An image showing a photographer standing on the sea floor, dwarfed by an
enormous and towering "tornado" of fish has been an extremely popular
share item on Facebook for weeks. Now the details behind the image are
being shared by Mission Blue. The photographer is a scientist named Octavio Aburto, and the location was Cabo Pulmo National Park, a vast marine reserve in Mexico's Sea of Cortez, north of Cabo San Lucas on Baja California's tip.
The diver in the photo is David Castro, whose family helps enforce rules
within the park. The fish are jacks, voracious predators that school in
large groups and can sweep across a region in such large numbers that
they blot out the sun's rays.
Aburto told Mission Blue: "I think
my background [as a scientist] affects what I seek to capture through
my camera lens. For example, this 'David and Goliath' image is speaking
to the courtship behavior of one particular species of Jack fish. I
wanted to share this behavior with others and photography is one way to
The scientist explained that the image, captured last month and among entries in a National Geographic photo contest, had been in his mind for three years. But conditions and timing finally afforded the opportunity.
have been trying to capture this image ever since I saw the behavior of
these fish and witnessed this incredible tornado that they form during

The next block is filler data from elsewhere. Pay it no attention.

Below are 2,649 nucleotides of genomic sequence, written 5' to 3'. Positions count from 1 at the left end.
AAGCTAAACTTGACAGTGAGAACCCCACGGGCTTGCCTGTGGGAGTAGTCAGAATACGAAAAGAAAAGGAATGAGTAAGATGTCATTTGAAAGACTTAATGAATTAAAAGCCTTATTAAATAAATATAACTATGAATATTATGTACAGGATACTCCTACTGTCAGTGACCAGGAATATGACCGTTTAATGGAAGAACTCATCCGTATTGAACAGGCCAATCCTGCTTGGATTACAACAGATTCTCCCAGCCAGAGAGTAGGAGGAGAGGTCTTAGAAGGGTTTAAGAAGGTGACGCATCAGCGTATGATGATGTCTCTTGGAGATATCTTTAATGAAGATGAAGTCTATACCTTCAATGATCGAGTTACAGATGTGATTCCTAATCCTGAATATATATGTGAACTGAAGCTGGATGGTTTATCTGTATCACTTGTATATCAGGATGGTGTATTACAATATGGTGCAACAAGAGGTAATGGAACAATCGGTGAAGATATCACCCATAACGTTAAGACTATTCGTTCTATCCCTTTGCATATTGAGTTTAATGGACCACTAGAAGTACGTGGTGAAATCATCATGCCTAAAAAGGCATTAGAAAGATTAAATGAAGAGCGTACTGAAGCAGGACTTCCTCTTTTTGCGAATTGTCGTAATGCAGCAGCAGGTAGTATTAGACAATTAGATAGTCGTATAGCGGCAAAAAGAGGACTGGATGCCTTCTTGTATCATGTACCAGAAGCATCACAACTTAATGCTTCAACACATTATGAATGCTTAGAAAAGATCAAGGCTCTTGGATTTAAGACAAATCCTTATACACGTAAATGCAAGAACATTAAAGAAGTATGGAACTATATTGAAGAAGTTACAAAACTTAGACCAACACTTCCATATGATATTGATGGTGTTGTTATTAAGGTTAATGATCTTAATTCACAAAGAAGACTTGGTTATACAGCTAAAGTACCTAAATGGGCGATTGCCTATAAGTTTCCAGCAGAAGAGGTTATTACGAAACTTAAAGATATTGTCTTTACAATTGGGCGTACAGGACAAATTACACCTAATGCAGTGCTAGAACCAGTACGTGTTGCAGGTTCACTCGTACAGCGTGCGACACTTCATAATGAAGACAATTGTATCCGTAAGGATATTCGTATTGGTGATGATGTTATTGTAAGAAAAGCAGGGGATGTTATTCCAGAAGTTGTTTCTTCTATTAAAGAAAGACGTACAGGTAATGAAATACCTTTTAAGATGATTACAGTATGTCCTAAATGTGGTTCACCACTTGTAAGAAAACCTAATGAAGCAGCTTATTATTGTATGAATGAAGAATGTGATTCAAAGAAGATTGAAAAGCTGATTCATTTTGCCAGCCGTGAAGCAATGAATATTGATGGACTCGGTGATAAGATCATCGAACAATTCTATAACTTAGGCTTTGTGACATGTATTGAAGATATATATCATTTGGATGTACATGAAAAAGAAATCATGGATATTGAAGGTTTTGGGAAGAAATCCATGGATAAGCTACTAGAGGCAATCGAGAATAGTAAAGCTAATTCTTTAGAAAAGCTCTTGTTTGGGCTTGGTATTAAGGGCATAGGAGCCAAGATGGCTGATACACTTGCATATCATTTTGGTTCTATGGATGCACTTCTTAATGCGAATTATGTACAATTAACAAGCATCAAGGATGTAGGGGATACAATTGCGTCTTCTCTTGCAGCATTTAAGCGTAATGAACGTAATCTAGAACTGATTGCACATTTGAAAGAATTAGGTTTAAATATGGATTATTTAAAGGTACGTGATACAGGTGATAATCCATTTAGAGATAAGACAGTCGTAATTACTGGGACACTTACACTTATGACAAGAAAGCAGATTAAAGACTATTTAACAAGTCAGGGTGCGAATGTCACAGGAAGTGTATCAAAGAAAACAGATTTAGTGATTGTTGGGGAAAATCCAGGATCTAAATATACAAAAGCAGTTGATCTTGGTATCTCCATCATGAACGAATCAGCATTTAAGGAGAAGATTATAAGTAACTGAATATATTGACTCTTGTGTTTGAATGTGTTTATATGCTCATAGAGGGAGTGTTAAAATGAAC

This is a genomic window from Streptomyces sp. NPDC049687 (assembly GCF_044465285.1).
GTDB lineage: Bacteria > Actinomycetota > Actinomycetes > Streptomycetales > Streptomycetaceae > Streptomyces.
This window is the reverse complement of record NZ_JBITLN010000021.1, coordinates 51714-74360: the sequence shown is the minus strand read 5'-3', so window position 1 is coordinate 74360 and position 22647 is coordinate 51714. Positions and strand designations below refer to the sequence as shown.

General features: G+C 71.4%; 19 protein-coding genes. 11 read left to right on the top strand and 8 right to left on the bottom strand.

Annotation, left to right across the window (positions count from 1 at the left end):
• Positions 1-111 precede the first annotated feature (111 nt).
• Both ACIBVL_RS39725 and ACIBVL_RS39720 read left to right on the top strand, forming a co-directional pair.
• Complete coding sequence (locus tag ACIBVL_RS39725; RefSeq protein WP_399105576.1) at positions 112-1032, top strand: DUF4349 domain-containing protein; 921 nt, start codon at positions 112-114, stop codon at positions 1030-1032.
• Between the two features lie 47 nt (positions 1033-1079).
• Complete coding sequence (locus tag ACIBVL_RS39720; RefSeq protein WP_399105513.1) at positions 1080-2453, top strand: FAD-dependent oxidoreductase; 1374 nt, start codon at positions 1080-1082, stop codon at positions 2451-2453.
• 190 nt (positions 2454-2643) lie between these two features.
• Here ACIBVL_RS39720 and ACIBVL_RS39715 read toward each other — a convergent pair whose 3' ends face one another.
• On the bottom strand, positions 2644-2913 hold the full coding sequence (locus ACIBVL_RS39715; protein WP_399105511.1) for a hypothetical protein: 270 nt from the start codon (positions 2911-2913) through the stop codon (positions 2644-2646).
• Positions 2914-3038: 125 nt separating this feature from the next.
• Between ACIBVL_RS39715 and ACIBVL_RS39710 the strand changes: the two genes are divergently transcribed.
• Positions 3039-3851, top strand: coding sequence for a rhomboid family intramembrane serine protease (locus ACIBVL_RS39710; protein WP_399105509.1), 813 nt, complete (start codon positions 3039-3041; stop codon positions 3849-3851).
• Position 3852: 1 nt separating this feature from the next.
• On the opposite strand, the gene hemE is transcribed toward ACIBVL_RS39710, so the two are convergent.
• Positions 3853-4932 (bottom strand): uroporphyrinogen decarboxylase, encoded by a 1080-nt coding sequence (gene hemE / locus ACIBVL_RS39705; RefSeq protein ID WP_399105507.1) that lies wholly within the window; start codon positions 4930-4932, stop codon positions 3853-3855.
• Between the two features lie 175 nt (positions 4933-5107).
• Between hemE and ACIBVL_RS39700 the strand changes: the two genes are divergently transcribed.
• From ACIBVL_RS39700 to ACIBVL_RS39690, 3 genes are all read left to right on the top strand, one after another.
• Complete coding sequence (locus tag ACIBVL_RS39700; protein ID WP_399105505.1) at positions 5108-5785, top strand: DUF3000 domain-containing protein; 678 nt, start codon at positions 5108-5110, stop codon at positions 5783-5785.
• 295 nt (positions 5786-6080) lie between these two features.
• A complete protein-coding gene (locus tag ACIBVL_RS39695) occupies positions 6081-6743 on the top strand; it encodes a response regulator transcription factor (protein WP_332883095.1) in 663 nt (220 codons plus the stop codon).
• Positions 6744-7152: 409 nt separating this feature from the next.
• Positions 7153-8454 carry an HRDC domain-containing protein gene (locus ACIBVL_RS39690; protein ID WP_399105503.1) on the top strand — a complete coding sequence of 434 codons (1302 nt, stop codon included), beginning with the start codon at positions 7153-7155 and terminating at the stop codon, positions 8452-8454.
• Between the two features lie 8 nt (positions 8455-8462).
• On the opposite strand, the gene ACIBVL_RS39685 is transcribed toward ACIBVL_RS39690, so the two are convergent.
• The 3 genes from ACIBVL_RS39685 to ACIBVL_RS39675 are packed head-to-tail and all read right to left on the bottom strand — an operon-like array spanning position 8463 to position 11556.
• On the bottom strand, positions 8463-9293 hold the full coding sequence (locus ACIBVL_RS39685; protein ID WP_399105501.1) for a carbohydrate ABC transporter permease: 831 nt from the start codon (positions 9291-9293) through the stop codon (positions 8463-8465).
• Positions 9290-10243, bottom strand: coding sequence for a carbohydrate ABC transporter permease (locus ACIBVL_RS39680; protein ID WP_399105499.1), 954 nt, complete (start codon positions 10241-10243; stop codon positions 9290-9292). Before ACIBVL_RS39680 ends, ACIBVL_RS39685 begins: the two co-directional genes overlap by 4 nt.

courtship," Aburto said.
He added that many have asked whether
the image is real or altered, and how he managed to gather all those
fish together before taking the photograph.
"My response to
these questions has been this--of course it is real. Fish, as is the
case with many other animals, have certain behaviors that they perform
when they reproduce," Aburto said.
"... One reason that the
average person may not know about these fish spawning aggregations is
simply that these creatures live under water. People can't see the fish
participating in these behaviors, and those who do witness these
behaviors via scuba or snorkel are rarely able to capture it in an
Aburto hopes the image will foster appreciation for the
marine universe, for Cabo Pulmo National Park in particular, and will
"bring attention to other successful marine reserves, especially in
"With the help of key people, such as renowned
Mission Blue founder Sylvia Earle, we can show that marine reserves are
better options for coastal development. Basically, we need more Cabo
Pulmos along the Mexican coasts and around the world!"
NOTE: As RealityChecker has pointedly pointed out, correctly, these fish are not actually tuna. Jacks are members of the Carangidae family, and as some species appear somewhat superficially similar to members of the tuna family Scombridae, I added the TUNA to the descriptor simply to elicit a sense of familiarity. Not too many people know that several fish carry the word "jack" in their common name, so "A Tornado of Jack" just didn't seem to work. (Though I guess it could be changed to Horse-eye Jack........naaaah.)
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